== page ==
But, hey, what do I know? Maybe, the fact I can't imagine it being possible is a good thing, as it will just make it even more impressive when it works. But personally I think it's just going to be a cluster fuck of tangled foils and plodding boats upwind, which now can't even tack in time to make cover.

 

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7 hours ago, Tornado-Cat said:

Amazing how you can, at the same time, use the seaworthiness on one side and the foiling kite on the other, to try to justify the present choice to come back to a mono.

The mono choice doesn't need justification. It has been made. I suggest you all get used to it.

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7 hours ago, The Jay said:

Sorry, but once again you are wrong.

For a start, there's no record of any faster boats in the UK that couldn't participate because of the "own bottom" rule. There were racing boats that were too big and theoretically too fast to race (Maria, Satanita, Westward, etc) - but no big racing boats that were not seaworthy enough.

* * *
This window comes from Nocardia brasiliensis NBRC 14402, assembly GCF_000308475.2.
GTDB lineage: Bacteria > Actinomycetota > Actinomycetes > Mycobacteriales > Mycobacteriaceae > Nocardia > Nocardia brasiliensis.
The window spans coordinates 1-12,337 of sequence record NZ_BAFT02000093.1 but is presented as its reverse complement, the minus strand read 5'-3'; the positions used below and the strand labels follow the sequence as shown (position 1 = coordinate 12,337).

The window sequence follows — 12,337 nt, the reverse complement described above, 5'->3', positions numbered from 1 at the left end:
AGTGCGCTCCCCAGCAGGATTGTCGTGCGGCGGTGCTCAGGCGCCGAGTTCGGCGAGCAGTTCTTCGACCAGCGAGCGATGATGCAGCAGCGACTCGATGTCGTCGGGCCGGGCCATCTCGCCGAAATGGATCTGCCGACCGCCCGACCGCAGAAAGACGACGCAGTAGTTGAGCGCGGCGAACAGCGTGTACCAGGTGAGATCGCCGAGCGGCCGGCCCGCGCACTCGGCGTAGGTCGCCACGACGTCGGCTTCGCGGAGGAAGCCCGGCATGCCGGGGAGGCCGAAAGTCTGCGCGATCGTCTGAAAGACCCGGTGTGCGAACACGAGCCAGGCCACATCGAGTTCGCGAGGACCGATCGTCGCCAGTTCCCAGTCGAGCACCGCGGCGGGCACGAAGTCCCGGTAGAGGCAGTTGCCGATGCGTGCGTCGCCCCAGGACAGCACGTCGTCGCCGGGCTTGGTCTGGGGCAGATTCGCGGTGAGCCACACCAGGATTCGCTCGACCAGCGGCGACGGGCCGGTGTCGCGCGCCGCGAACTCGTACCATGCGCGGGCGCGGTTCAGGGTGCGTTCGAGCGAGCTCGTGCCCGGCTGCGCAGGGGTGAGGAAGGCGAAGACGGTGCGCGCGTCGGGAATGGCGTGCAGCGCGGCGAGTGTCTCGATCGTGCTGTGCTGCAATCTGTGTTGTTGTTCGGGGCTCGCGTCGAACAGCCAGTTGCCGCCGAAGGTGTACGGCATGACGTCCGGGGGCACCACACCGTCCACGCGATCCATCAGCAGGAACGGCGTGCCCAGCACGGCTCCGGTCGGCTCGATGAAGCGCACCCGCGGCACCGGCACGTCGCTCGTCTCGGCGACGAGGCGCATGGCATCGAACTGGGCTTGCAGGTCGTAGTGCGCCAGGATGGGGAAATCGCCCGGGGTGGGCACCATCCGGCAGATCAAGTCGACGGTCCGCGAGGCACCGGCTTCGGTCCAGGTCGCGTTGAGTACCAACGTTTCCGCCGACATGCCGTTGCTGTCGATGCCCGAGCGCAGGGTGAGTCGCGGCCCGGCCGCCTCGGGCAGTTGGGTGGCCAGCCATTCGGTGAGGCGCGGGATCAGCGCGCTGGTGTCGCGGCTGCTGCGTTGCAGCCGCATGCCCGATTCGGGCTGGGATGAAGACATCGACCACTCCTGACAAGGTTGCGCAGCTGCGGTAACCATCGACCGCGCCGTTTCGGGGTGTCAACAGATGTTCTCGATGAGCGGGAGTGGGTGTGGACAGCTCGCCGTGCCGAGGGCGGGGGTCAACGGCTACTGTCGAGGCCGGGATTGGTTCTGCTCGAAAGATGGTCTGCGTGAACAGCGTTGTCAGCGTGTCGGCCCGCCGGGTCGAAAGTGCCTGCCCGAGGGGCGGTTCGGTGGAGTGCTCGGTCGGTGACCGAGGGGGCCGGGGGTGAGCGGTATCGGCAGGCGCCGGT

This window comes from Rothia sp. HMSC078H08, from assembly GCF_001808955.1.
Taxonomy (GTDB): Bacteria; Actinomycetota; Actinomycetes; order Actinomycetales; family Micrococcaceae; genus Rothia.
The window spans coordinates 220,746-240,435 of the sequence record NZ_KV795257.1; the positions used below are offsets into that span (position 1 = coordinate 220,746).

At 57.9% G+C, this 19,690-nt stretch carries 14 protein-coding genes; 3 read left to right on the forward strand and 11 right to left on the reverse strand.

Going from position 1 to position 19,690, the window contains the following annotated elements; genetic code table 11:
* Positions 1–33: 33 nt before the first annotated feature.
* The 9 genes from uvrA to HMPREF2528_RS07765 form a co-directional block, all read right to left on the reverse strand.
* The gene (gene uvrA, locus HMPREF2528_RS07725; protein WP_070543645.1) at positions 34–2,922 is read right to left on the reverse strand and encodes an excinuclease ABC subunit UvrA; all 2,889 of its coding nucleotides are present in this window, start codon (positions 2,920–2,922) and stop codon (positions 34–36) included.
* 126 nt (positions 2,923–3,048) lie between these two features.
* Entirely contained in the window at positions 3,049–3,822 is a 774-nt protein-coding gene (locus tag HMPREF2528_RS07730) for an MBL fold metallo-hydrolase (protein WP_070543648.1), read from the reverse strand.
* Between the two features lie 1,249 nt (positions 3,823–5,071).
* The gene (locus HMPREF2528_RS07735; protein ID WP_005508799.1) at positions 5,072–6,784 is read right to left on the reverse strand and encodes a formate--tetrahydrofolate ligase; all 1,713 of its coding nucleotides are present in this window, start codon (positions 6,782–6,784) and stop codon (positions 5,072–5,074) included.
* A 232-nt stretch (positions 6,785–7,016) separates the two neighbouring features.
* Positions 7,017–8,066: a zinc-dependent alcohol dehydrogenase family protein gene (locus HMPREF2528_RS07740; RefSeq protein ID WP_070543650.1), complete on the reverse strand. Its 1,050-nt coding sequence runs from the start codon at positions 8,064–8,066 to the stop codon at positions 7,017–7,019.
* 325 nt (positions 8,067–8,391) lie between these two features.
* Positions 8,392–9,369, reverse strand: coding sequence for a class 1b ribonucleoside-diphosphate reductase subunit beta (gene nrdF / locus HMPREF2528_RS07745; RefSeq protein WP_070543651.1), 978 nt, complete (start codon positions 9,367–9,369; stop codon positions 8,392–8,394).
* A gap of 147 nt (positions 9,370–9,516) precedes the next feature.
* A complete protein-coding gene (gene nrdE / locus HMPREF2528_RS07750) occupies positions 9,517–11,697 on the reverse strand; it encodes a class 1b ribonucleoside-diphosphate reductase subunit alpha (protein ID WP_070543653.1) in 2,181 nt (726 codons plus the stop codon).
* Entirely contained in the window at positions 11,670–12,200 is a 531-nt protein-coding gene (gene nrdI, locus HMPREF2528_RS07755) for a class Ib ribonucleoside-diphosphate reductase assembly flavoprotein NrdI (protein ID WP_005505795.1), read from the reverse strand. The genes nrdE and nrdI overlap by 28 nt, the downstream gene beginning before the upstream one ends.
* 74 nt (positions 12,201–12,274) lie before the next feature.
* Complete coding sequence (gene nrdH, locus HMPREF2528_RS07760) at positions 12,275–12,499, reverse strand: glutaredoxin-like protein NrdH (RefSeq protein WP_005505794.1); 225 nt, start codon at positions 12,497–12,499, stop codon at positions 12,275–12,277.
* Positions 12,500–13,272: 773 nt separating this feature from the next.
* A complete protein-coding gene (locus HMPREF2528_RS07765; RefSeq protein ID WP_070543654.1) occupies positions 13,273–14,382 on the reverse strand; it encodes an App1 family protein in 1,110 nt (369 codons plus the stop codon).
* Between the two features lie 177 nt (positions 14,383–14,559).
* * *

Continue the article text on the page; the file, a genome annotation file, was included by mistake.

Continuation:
Secondly, the AC WAS a slower contest, from 1958 to 2010 - the era when it had the greatest number of entries, and the greatest number of countries. The early 12s were slower than the remaining Ms (which still sometimes raced as a class around that era) and often slower than the CCA maxis. From about 1968, when multis like Manureva and Windward Passage started to come out, the AC boats were clearly slower. Same with the IACC boats. Do you seriously reckon that a 12 Metre could have had the slightest chance against Jet Services V or Lada Poch or even something like Spirit of America? To compare an IACC boat with something like Apricot or Enza is just silly - the AC boat was clearly much slower.

The AC HAS been "a slower contest" for many years - in fact it is much more in the history of the AC to have it a slower contest, or a contest using boats that are practically the same as the normal British regatta boat, than it is to have it in something much faster. If you want to be faithful to the spirit of the AC we'd probably use an Open 60; that was the fastest boat regularly used in normal British yacht racing last season.